‘There’s no them and us, it’s all us’

A fractured relationship exists between the Kerry football management and supporters of the team, Kingdom boss Éamonn Fitzmaurice has admitted.

‘There’s no them and us, it’s all us’

In a wide-ranging interview aired on Radio Kerry’s Terrace Talk yesterday evening, the Kerry football manager opened up on the less than harmonious relations between those inside the Kerry camp and those outside of it.

“We the management give everything we have for Kerry and to try and improve the lads. At times, I do think there is a them and us,” Fitzmaurice acknowledged, “there is no them and us. It is all us. It is all Kerry. We are all in it together; management, players, supporters, clubs. Everyone is striving for the same thing.

“We have to give the supporters something to cheer and then the supporters have to back us through thick and thin, both in games and after games. When you get that dynamic right, it can be fierce energetic. That collective spirit can be very powerful.

“Ultimately, in Kerry, you have to be successful. When you are successful, it is grand. When you are not, there is going to be question marks. I’m comfortable with that.”

Fitzmaurice says he pays no heed to external criticism of his management or team and that while every supporter is entitled to their opinion, they do not impact on how he carries out the role of Kerry manager.

“I don’t see what is in the papers, especially for the championship. I read nothing. I am not on social media. I am very private. I stick to my own couple of friends and my family.

“I’ve enough of expertise around me without wondering what every Tom, Dick and Harry thinks. Everyone has an opinion and that’s healthy. Ultimately, and with all due respect to people, their opinions don’t count. Our opinions count. That’s it. That’s what I trust.

“My family, my siblings, my wife Tina, we all went into this with our eyes wide open. We know what is at stake and how important football is in Kerry. If things are going well, everything is hunky-dory. Then when results are going against you, it is challenging. We are tough enough. We keep the head down, we plough on and try to get the results.”

Now in his sixth year in the post, Fitzmaurice stands over the decisions he has made during his time in charge. But he can appreciate why supporters, at times, do not understand the decision to start a certain player given the locked gates outside of Fitzgerald Stadium at summertime.

“One of the decisions I made was to close the gates while we were training for the championship. If everyone was inside watching, the whole country would know that a player had a knock or he wasn’t going well in training. You just can’t have that anymore. Because of that, there is a lack of context, at times. People don’t understand where decisions are coming from.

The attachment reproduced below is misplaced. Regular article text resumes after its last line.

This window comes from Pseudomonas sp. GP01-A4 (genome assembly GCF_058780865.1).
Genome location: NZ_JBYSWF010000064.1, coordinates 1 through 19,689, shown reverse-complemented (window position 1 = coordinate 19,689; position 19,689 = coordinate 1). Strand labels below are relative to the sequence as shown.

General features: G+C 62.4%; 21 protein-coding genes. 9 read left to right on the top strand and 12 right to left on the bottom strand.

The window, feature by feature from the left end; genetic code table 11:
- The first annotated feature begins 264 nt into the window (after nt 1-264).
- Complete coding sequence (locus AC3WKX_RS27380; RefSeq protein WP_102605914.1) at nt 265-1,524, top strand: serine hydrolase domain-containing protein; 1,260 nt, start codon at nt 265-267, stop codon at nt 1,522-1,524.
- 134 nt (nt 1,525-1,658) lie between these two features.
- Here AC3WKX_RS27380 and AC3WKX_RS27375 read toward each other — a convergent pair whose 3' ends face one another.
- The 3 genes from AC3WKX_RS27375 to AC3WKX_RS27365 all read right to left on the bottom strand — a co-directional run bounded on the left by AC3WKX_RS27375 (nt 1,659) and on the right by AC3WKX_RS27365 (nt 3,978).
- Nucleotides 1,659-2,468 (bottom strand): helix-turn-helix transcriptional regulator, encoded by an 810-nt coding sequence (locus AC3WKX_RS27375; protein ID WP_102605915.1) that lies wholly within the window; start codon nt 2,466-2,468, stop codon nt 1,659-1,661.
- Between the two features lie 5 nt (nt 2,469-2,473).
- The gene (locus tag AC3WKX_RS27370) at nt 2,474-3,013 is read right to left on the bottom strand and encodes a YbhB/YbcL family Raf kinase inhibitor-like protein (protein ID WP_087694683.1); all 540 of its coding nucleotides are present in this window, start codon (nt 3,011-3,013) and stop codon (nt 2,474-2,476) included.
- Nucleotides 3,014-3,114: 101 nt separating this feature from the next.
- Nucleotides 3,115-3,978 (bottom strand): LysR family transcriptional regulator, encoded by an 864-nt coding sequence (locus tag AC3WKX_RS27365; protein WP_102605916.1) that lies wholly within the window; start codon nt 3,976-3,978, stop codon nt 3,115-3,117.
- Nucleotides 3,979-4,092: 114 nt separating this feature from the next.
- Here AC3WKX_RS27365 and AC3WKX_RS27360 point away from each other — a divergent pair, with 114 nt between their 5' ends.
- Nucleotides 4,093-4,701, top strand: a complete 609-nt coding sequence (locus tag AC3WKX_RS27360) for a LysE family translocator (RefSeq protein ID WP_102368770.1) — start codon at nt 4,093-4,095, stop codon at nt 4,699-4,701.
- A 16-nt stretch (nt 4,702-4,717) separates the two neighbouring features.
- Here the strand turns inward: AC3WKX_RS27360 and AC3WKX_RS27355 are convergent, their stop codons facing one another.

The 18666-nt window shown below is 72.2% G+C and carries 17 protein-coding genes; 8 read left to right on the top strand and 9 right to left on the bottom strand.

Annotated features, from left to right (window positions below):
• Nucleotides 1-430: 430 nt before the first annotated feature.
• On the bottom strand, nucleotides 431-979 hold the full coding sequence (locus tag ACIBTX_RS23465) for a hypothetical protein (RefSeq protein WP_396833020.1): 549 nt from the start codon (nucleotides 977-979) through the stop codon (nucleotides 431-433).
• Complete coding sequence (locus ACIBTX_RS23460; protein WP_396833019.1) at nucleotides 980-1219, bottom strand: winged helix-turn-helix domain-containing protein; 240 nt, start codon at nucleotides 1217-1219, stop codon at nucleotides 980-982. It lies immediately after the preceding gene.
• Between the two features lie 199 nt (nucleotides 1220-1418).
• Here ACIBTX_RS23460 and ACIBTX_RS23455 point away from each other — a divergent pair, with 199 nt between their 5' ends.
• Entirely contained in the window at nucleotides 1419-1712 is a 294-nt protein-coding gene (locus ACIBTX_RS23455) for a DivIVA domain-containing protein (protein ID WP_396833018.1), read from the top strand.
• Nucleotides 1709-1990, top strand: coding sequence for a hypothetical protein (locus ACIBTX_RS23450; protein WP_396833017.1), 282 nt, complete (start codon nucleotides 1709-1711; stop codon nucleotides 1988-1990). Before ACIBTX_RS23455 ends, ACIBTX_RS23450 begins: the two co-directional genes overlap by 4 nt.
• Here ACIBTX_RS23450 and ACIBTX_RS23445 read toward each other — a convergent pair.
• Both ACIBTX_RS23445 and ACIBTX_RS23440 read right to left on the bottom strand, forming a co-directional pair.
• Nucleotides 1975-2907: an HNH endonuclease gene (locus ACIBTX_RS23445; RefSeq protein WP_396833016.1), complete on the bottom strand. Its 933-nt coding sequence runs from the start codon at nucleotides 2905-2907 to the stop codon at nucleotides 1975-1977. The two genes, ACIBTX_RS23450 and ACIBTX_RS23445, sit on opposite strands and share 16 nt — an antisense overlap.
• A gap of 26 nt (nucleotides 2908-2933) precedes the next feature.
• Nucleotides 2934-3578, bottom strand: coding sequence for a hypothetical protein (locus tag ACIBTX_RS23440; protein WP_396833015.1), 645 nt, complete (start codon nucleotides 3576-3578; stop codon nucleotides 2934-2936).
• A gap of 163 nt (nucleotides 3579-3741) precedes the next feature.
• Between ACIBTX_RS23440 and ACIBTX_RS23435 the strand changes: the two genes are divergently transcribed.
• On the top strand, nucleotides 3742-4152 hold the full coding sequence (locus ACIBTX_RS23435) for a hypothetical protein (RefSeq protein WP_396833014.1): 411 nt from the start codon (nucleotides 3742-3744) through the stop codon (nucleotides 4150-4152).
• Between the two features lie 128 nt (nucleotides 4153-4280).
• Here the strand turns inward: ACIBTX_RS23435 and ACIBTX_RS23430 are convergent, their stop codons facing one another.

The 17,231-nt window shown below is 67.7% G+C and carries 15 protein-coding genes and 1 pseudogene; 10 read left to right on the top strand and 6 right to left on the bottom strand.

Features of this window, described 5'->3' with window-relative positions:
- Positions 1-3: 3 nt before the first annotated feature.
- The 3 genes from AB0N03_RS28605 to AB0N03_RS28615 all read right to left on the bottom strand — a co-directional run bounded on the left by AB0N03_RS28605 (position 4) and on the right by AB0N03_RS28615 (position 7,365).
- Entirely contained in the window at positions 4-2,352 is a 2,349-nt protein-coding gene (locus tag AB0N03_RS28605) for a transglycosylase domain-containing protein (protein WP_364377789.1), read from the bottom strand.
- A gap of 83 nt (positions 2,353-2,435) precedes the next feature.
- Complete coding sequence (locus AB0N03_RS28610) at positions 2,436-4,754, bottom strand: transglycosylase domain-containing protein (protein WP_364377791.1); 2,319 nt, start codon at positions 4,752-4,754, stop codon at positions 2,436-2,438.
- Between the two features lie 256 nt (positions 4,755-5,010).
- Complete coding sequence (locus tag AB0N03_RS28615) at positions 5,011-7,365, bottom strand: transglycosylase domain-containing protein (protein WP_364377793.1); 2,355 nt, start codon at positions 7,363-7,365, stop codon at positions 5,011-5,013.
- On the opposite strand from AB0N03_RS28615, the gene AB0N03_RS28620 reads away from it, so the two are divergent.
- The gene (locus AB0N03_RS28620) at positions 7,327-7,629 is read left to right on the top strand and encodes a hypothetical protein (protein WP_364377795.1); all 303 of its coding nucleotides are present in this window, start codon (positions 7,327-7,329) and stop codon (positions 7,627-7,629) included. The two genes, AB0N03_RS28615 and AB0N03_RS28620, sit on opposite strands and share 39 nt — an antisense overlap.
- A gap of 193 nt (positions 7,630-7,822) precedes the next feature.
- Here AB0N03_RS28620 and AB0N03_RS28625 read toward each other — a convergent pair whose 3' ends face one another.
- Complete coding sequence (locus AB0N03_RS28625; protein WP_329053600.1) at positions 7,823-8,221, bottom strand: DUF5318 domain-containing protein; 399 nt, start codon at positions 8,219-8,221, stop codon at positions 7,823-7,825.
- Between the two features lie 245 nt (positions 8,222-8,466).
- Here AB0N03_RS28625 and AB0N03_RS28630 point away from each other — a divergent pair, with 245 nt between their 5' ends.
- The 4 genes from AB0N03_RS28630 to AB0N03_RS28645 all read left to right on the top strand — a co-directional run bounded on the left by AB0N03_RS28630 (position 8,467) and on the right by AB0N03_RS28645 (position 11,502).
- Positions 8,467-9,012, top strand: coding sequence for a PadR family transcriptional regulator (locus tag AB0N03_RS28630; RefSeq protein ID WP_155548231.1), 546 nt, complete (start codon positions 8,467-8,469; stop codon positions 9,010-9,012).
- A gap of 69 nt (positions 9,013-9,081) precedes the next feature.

“That’s what being a manager is. We don’t have the value of hindsight. In championship, of course, we have lost a couple of big games, but we have won an awful lot of big games, as well. I wouldn’t change any of those decisions because you are making them at the time and they are discussed inside out and upside down. When they are wrong, you learn from it and you try and make a better decision the next time.

“I love working with the lads and the management. It is very fulfilling when you are working on things and they start to come together.

“There is only one thing that will make supporters happy [the All-Ireland] and even at that, there’ll be a few holes picked in it. Mikey Sheehy had a great story about the year Kerry beat Roscommon, 1980. Mikey got a goal, punched it in. He met a fella in Rock Street the following week who wanted to know why he didn’t kick it in. Kerry had won three in-a-row at that stage. Short-term, a win on June 3 in the Munster semi-final and we’ll go from there.”

Fitzmaurice doesn’t go along with the theory that his team have become a defensive side and, in the process, abandoned Kerry’s traditional attacking style.

On the injury front, James O’Donoghue is almost back to full health after damaging his calf on the opening weekend of the league in January.

“Hopefully, he’ll get a club game or two in over the next couple of weeks and get that bit of sharpness back into him.”

Donnchadh Walsh, Anthony Maher and Kieran Donaghy have all returned to the fold after being marked absent during the league. Defender Killian Young will remain sidelined through injury for another three to four weeks.

Continued Fitzmaurice: “Age doesn’t count in our set-up. From David Clifford right up to Kieran Donaghy, it’ll come down to form during the summer. The lads that are back on the experienced side, they are not just there from the point of view of experience. They are there because they can play and because they can bring something.”

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